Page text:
Tag Archives: working with a realtor

Mortgage Rates for Nov 24, 2015 — By Peter Paley


Peter Paley - Your Home and Mortgage Peter Paley

Come visit Realtor Rosalie Drysdale Website each week for my weekly Mortgage Rates.

Whether you are looking to purchase, refinance, or renew, we can help you decide whether a fixed or variable-rate mortgage will work best for your situation. Call today!

At Invis, we are always aware of the current environment and resulting implications, so at any time we can recommend a mortgage that gives you an edge and meets your current needs and future goals.

We regularly receive short-term rate promotions that are not posted online, which means our rates change frequently. Please contact us for these unpublished rate specials.


Posted Rates

Our Rates

























Rates are subject to change without notice. OAC E&OE

Prime Rate


5 yr variable


Looking at Purchasing that New Home, Needing a Mortgage,

Whatever your need is today – first or next home, renewal, refinance, renovation financing, equity take out, business–for-self mortgage, investing in property or a second/vacation home, contact us for a review of your situation, and the advice you need to achieve your homeownership dreams. After all, the right mortgage can build your wealth and save you thousands of dollars

Every single day we’re making homeowner dreams come true. And we’re here to help you.

Contact Peter Paley at Invis Mortgage


Peter Paley Mortgage Associate Send an EmailVisit Website


5 Reasons to Hire a Real Estate Professional Today !

5 Reasons To Hire A Real Estate Professional Today | Keeping Current Matters
Whether you are buying or selling a home, it can be quite an adventurous journey. You need an experienced Real Estate Professional to lead you to your ultimate goal. In this world of instant gratification and internet searches, many sellers think that they can For Sale by Owner or FSBO.
The 5 Reasons You NEED a Real Estate Professional in your corner haven’t changed, but have rather been strengthened due to the projections of higher mortgage interest rates & home prices as the market continues to recover.
1. What do you do with all this paperwork?
Each state has different regulations regarding the contracts required for a successful sale, and these regulations are constantly changing. A true Real Estate Professional is an expert in their market and can guide you through the stacks of paperwork necessary to make your dream a reality.
2. Ok, so you found your dream house, now what?
According to the Orlando Regional REALTOR Association, there are over 230 possible actions that need to take place during every successful real estate transaction. Don’t you want someone who has been there before, who knows what these actions are to make sure that you acquire your dream.
3. Are you a good negotiator?
So maybe you’re not convinced that you need an agent to sell your home. However, after looking at the list of parties that you need to be prepared to negotiate with, you’ll realize the value in selecting a Real Estate Professional. From the buyer (who wants the best deal possible), to the home inspection companies, to the appraiser, there are at least 11 different people that you will have to be knowledgeable with and answer to, during the process.
4. What is the home you’re buying/selling really worth?
It is important for your home to be priced correctly from the start to attract the right buyers and shorten the time that it’s on the market. You need someone who is not emotionally connected to your home to give you the truth as to your home’s value. According to the National Association of REALTORS, “the typical FSBO home sold for $208,700 compared to $235,000 among agent-assisted home sales.”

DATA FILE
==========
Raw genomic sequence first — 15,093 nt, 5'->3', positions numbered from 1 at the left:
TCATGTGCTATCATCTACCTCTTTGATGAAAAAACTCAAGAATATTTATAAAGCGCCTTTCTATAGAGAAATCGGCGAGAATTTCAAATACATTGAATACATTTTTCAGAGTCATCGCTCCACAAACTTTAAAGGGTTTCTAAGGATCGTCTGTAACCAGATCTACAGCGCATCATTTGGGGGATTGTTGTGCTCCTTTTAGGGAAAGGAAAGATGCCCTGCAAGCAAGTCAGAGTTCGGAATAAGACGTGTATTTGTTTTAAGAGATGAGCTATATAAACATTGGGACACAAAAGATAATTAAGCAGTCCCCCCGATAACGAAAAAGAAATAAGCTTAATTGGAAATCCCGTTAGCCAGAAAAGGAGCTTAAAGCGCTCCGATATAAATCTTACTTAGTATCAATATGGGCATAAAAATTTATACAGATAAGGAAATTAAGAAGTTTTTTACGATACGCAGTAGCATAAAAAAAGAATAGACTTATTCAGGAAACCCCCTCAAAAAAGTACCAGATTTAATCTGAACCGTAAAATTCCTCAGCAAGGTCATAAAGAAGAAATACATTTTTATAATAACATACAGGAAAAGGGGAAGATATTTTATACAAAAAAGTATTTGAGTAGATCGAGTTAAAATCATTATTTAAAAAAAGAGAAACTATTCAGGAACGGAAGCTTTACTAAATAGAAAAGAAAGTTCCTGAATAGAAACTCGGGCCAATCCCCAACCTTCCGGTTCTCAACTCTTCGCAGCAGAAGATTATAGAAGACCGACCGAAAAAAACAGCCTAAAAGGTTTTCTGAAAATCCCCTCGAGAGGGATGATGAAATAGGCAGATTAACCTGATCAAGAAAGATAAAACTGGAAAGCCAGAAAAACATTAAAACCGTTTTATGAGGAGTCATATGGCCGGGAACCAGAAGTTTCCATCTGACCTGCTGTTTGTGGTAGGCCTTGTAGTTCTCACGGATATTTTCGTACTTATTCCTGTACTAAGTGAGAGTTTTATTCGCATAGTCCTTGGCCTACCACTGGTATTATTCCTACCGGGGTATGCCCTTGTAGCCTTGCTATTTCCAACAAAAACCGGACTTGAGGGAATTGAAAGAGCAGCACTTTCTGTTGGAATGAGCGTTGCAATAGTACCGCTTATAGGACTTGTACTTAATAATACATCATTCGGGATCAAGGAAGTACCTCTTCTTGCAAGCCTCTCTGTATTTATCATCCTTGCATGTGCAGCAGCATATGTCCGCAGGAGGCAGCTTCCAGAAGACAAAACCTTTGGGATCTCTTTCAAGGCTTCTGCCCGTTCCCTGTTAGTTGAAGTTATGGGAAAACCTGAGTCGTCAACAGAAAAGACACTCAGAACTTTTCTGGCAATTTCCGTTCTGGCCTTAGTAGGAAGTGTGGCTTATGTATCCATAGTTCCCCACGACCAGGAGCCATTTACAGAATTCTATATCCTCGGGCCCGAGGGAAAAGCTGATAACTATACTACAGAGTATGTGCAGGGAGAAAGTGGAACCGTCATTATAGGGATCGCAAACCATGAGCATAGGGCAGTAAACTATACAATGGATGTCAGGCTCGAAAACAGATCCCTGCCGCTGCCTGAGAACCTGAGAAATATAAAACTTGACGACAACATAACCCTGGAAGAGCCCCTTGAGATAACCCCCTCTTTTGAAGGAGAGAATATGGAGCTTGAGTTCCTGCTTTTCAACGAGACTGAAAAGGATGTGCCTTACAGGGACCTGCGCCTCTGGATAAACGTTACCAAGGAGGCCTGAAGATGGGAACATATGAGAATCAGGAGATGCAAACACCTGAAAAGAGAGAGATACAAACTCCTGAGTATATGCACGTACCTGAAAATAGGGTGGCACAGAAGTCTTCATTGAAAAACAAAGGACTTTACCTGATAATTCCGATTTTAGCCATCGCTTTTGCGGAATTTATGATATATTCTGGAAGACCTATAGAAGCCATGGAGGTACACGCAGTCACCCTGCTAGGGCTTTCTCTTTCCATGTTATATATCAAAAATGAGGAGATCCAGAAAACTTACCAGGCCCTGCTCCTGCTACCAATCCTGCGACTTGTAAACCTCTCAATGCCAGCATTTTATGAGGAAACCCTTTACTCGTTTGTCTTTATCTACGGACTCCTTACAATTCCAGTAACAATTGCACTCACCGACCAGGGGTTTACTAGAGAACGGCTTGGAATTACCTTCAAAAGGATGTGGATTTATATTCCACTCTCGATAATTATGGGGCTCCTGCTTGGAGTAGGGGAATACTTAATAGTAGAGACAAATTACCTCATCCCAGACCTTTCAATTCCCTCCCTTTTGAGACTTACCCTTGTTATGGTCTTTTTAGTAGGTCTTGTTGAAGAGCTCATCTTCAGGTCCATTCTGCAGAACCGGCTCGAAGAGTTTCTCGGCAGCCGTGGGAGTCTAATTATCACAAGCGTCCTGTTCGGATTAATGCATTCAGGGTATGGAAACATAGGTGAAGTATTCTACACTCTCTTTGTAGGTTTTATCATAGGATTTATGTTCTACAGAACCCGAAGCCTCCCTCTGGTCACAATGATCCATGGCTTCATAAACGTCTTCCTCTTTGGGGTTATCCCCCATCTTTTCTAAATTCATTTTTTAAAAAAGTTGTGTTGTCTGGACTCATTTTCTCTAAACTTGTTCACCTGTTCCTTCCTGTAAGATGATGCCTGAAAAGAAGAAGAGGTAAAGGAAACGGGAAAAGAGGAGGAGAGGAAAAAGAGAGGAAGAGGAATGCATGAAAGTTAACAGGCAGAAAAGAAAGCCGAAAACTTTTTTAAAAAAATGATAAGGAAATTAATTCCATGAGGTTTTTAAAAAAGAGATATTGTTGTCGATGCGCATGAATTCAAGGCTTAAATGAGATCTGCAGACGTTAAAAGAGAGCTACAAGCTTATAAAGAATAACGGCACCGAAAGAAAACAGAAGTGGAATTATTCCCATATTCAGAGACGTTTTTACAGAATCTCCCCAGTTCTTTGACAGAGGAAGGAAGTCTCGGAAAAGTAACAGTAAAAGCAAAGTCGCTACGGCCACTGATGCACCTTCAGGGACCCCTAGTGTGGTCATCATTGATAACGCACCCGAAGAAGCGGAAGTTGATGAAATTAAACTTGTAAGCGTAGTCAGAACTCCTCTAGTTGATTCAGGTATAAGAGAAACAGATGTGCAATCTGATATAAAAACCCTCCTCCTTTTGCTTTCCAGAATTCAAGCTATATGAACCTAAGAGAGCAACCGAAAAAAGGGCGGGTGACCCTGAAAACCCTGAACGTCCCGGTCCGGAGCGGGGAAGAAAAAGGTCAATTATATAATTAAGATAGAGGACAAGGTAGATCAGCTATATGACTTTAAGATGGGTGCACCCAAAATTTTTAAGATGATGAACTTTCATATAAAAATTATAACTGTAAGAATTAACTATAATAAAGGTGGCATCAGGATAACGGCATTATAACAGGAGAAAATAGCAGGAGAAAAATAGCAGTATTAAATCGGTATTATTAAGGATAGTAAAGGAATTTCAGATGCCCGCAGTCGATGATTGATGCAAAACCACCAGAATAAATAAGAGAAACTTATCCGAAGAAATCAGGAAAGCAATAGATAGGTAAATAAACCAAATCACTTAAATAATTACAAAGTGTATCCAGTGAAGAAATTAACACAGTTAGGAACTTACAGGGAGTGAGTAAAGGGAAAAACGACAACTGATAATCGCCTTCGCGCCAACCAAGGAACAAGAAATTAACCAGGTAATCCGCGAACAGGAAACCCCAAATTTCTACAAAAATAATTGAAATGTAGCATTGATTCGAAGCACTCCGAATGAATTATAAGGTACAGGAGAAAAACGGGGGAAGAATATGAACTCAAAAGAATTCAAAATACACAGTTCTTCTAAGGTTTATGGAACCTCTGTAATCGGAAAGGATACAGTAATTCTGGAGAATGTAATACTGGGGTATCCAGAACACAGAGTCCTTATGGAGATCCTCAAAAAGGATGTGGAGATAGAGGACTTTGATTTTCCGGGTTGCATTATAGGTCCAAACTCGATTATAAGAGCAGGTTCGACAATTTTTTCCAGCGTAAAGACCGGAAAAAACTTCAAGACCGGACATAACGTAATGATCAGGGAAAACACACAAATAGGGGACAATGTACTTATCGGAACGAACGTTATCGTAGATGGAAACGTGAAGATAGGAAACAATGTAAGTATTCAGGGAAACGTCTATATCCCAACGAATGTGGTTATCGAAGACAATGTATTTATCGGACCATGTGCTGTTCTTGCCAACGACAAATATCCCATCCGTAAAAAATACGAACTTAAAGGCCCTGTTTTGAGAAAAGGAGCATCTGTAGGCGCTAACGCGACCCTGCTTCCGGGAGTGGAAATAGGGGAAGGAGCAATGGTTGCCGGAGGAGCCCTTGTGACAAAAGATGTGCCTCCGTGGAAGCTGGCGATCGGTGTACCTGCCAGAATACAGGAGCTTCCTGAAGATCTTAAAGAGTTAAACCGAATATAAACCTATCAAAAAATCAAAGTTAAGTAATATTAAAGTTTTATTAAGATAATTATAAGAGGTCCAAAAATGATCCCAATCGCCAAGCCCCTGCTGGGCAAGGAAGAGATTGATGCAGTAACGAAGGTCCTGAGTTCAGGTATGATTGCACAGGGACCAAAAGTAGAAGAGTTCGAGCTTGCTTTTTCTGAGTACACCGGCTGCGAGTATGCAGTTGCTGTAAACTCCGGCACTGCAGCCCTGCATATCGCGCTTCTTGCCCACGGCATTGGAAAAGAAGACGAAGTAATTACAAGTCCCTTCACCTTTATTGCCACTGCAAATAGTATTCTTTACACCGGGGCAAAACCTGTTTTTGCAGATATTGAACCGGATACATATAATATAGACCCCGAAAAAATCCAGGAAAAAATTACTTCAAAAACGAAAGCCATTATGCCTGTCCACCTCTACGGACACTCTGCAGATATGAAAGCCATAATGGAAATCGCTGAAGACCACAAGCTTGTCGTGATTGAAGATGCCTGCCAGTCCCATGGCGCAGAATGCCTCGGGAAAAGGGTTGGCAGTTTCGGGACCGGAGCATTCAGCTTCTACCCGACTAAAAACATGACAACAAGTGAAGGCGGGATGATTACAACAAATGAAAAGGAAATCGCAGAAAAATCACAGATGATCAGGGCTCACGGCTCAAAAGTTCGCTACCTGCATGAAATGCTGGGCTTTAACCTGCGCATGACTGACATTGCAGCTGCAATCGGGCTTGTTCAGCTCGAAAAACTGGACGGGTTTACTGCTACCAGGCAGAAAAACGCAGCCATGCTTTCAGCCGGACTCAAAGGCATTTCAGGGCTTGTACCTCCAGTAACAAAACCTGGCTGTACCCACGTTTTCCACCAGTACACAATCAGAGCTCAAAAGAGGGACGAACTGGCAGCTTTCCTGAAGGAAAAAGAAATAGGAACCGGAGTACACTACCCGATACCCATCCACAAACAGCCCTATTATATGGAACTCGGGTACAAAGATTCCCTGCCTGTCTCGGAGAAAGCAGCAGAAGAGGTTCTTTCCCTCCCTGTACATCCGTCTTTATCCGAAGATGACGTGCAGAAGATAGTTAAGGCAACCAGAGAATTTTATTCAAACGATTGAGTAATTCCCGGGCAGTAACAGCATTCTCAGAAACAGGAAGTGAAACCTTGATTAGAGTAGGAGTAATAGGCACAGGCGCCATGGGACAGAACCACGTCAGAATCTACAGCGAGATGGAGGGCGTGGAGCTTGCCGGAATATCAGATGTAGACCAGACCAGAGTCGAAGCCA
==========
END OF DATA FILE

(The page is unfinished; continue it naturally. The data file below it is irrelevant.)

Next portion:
Get the most out of your transaction by hiring a professional.
5. Do you know what’s really going on in the market?
There is so much information out there on the news and the internet about home sales, prices, mortgage rates; how do you know what’s going on specifically in your area? Who do you turn to in order to competitively price your home correctly at the beginning of the selling process? How do you know what to offer on your dream home without paying too much, or offending the seller with a low-ball offer?
Dave Ramsey, the financial guru advises:

“When getting help with money, whether it’s insurance, real estate or investments, you should always look for someone with the heart of a teacher, not the heart of a salesman.”

Hiring an agent who has their finger on the pulse of the market will make your buying/selling experience an educated one. You need someone who is going to tell you the truth, not just what they think you want to hear.

Bottom Line:

You wouldn’t replace the engine in your car without a trusted mechanic. Why would you make one of your most important financial decisions of your life without hiring a Real Estate Professional?
Source: KeepingCurrentMatters.com

CMHC to Allow 100% of Suite Income

The market for houses with basement apartments is about to get a little hotter. CMHC has announced it will allow 100% of the rental income from legal secondary suites to be used when qualifying for a mortgage. Currently it allows 50%.
The nation’s largest default insurer says the move is meant to “facilitate affordable housing choices for Canadians.”
“Secondary rental suites are recognized as a source of affordable housing offered at a cost that is often lower than those for apartments in purpose built rental buildings,” it adds. Secondary/basement suites also give lower-income Canadians the chance to live in single-family residential neighbourhoods.
The new rule takes effect September 28, 2015.
“This is definitely good news for anyone who is looking to buy a home and subsidize the cost” with a renter, says Vancouver-based broker Peter Kinch, of DLC’s Peter Kinch Mortgage Team. “…The ability to utilize 100% of the rental income to qualify for the mortgage…can certainly make the difference for many homeowners and may move a larger number of homebuyers from condo purchases to a single-family home with a mortgage helper.”